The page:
Behavioral Activation Tip

Robert Hindman, PhD

Depressed clients often isolate themselves from others and withdraw from life. A depressed client of mine I’ll call Adam did exactly this. He began feeling depressed after his marriage ended. He stopped responding to calls and social invitations from friends and family members. He also stopped going to the gym and gave up his favorite hobby, golfing. When clients withdraw from life, they give up any chance of meaningful or pleasurable experiences, so their depression is more likely to continue and become more intense.

 

To counter the isolation and withdrawal common to depression, therapists can introduce behavioral activation. This strategy entails getting clients more active and involved in life by scheduling activities that have the potential to improve their mood. Research suggests that behavioral activation alone is an evidence-based treatment for depression, and may be particularly well-suited for chronically depressed clients (Sturmey, 2009). The following tip from the Beck Institute therapists can help make behavioral activation even more effective.

 

It’s important to focus on valued or meaningful activities instead of, or in addition to pleasurable activities as part of behavioral activation. Many depressed clients (especially those with chronic or severe depression) state that there aren’t any activities that give them a sense of pleasure. They may also come to the following session feeling frustrated and hopeless because they didn’t enjoy the activities as much as they had before they became depressed, or they didn’t enjoy them at all. While emotions and moods are temporary, values tend to be more stable and can serve as a guide for behavioral activation. We can obtain the client’s values by listing different value categories and then asking the client to rate the strength of each category from 0 (not valuing it at all) to 10 (the most they can value something). The categories we include are work, self-education/learning, volunteering, intimacy, family, friendship, religion/spirituality, entertainment/recreation, and health/fitness. Adam’s most valued categories were friendship (10), family (9), recreation/entertainment (8), and health/fitness (8).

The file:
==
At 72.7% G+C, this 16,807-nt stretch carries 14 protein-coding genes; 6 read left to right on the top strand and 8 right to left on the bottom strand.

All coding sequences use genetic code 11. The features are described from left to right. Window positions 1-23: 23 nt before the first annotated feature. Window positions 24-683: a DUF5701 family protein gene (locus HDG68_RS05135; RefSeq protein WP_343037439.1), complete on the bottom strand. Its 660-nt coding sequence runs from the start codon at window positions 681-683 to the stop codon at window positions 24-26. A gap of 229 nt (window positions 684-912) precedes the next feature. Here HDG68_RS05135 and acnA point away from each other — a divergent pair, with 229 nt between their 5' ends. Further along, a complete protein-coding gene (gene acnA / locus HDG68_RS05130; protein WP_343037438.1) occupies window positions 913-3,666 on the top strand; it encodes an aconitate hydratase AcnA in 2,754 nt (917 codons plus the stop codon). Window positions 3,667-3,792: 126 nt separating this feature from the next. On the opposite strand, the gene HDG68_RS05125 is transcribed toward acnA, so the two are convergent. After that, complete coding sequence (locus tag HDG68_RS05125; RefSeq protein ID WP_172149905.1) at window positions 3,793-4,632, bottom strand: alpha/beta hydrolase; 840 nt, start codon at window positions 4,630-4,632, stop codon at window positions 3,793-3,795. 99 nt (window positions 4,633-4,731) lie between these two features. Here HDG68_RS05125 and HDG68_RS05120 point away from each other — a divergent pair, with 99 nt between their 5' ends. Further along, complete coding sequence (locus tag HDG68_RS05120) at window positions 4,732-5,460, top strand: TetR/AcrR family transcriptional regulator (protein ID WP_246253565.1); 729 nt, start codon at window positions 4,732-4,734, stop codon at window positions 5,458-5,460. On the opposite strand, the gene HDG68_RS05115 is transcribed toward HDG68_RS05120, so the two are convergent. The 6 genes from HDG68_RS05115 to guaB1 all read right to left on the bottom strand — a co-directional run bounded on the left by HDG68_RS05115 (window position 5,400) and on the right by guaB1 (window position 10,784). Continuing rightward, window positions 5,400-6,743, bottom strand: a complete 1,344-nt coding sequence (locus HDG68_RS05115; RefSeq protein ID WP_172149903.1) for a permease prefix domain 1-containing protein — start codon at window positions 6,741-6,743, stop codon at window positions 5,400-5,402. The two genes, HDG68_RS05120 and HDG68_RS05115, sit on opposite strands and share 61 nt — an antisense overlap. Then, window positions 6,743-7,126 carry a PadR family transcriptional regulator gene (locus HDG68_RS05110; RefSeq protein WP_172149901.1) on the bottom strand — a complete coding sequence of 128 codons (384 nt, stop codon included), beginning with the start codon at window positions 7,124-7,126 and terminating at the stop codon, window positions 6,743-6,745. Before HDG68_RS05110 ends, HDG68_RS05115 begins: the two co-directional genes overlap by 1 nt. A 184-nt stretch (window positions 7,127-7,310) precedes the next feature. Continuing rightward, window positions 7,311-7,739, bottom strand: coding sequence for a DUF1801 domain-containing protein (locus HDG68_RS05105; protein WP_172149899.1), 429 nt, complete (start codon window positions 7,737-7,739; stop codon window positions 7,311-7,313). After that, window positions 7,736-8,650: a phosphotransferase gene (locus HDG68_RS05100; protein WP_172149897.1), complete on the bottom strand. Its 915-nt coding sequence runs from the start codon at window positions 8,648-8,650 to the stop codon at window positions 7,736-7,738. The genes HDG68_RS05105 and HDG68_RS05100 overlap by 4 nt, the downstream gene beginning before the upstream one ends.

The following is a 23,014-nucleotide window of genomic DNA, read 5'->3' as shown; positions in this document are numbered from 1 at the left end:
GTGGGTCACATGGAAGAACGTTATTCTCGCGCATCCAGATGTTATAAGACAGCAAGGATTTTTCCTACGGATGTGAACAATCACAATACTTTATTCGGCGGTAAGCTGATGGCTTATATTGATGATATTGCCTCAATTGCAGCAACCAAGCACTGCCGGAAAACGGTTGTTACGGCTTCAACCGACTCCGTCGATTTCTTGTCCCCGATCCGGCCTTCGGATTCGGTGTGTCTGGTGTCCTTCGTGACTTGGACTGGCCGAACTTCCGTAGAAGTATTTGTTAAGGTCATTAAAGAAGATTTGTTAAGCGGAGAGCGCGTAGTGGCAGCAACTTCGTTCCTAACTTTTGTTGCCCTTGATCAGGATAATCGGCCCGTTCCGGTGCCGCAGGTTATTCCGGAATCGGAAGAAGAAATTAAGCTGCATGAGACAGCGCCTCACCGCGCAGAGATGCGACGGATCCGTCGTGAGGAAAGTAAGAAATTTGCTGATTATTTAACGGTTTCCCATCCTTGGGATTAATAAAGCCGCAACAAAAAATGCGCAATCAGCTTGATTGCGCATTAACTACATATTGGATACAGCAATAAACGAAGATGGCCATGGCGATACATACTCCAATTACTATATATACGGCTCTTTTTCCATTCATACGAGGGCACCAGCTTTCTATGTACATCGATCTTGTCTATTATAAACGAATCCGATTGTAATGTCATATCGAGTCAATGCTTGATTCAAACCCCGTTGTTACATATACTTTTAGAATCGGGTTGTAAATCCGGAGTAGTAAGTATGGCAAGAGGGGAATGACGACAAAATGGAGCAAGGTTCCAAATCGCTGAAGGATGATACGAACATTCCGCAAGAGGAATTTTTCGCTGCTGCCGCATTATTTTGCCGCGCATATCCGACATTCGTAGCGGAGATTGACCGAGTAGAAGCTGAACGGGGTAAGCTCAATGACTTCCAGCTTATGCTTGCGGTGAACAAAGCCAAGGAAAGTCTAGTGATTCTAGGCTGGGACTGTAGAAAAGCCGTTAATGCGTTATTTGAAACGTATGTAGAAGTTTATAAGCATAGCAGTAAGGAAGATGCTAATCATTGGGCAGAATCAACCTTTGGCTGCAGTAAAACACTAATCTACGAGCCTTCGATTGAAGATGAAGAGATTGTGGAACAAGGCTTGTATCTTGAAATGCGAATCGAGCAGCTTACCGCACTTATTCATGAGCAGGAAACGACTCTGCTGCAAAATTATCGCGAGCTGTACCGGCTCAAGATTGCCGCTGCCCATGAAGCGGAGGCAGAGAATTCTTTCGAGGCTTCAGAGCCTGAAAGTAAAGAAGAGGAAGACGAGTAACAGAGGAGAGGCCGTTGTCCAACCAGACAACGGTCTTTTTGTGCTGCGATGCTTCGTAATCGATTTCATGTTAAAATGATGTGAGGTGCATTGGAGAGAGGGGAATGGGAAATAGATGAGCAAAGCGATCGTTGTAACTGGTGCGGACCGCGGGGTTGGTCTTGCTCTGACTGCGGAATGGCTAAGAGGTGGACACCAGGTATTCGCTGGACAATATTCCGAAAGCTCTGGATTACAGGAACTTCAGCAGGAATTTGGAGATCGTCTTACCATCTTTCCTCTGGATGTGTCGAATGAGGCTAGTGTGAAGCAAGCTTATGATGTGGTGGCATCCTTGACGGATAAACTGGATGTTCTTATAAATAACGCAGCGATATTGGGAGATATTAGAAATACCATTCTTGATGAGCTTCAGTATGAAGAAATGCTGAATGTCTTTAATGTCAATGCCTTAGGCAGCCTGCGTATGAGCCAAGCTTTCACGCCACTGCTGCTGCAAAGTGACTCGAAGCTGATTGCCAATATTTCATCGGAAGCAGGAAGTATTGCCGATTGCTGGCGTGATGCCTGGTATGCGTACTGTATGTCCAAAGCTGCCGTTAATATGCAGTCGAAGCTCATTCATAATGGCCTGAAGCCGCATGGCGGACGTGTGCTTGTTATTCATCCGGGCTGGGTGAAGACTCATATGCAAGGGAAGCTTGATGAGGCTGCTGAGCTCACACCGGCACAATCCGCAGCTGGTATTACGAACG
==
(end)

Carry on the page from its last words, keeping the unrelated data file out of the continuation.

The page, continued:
The client’s value ratings indicate the best place to begin with behavioral activation. Start with the highest value rating, which, for Adam, was friendship. We ask our clients, “Why is [the value] important to you?” Adam responded that friendship was important to him because it provided mutual support and shared experiences. We then ask the client to list specific, concrete activities that make up the value category. For friendship, Adam’s list of activities included: poker night, golfing, watching sports together, going out to dinner, and regular phone calls. We then repeat these steps for the remaining high value categories. Typically, we won’t ask about a category if the client rated it below a 5 out of 10.

 

Finally, we help the client decide which valued activities to engage in. Instead of telling the client what to do, we collaboratively ask the client which activities they want to schedule. In his friendship category, Adam decided to call his friend, Matt, to inform him that he would be attending their weekly poker night on Wednesday. During poker night, Adam decided to seek support from his friends by talking about having a difficult time after his divorce and making additional plans for the weekend with whoever was available. He agreed to suggest they play a round of golf on Sunday.

 

References

Sturmey, P. (2009). Behavioral activation is an evidence-based treatment for depression. Behavior Modification, 33, 818-829.

 

 

Learn more about treating depression at the CBT for Depression and Suicide workshop.

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Teaching and Supervising CBT

donna_sudak-001by Donna Sudak, MD

 

Did you learn CBT through the tradition of “See one, do one, teach one?” Were your instructors and supervisors clinicians who had never learned the principles of adult learning? Did they instead teach or supervise you in the way they themselves had been taught or supervised?